People who build homes, whether families or companies, also face high labor costs because Hawaii is heavily unionized, it is costly to ship building materials such as steel to the islands, and building necessary infrastructure like sewers and roads to facilitate housing development also add to the bottom line.
But Brewbaker contends that the cost of moving materials to the islands is the least influential factor in driving up the cost of homes, with the regulatory environment for construction being the primary cost-driver. It is also something that, he says, could be changed.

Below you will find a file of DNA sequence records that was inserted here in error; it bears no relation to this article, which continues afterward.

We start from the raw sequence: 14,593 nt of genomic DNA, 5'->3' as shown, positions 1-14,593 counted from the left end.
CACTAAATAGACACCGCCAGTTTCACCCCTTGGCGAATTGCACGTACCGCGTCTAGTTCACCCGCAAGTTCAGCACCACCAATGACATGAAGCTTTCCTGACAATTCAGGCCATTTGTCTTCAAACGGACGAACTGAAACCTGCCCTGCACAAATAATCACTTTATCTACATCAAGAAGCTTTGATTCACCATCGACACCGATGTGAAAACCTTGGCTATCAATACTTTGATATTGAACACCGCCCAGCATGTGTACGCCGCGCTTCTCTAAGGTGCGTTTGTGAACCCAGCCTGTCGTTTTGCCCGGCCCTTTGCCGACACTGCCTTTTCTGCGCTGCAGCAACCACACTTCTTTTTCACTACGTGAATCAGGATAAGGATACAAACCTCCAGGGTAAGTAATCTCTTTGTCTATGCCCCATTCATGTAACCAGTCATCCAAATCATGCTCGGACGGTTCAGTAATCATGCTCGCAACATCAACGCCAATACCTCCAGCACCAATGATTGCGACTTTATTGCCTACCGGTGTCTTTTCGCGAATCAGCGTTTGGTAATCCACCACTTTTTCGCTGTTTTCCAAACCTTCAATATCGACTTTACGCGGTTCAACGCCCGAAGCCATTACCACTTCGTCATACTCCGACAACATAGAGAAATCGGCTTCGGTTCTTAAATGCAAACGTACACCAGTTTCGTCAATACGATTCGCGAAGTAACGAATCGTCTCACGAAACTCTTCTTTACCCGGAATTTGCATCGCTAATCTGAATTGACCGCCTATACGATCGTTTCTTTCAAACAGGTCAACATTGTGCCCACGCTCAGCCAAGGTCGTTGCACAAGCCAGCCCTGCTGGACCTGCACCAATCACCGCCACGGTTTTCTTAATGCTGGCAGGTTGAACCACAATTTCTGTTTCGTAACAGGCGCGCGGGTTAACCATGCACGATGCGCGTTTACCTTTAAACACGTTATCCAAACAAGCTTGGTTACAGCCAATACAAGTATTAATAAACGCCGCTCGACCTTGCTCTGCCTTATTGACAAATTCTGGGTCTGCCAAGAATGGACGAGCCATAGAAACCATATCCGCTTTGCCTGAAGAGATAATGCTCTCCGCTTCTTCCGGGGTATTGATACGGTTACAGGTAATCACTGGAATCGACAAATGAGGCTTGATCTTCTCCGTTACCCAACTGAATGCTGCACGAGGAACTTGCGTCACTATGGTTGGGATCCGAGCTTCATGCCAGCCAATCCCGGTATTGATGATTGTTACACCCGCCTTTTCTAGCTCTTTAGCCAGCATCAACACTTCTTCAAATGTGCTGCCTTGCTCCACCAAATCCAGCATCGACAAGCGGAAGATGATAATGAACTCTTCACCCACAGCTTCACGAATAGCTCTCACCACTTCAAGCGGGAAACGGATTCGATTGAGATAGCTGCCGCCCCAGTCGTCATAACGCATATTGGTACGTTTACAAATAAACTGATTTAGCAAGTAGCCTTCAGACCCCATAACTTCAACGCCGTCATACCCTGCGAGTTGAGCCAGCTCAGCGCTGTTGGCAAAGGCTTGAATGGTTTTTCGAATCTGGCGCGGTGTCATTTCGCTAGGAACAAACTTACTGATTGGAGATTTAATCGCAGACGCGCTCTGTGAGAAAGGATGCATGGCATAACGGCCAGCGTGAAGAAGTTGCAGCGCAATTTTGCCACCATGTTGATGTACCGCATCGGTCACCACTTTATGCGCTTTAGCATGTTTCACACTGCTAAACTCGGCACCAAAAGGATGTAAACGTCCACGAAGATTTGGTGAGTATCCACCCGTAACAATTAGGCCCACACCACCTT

Just yesterday I learned about the Jones Act of 1920. One of the key provisions is that a foreign built or foreign flagged vessel cannot engage in coastwise trade within the United States. That means a foreign vessel cannot trade at one port in the US, and then another without going elsewhere in between.
As a result ships from China cannot stop by Hawaii on their way to the continental US. Thus, most foreign goods arriving in Hawaii must first be unloaded on the mainland, then shipped back westward to Hawaii. I have to imagine that making an exception for Hawaii would significantly reduce the costs of a number of products.
I wonder if Hawaii (or Alaska) has lobbied for such an exception, and if not, why.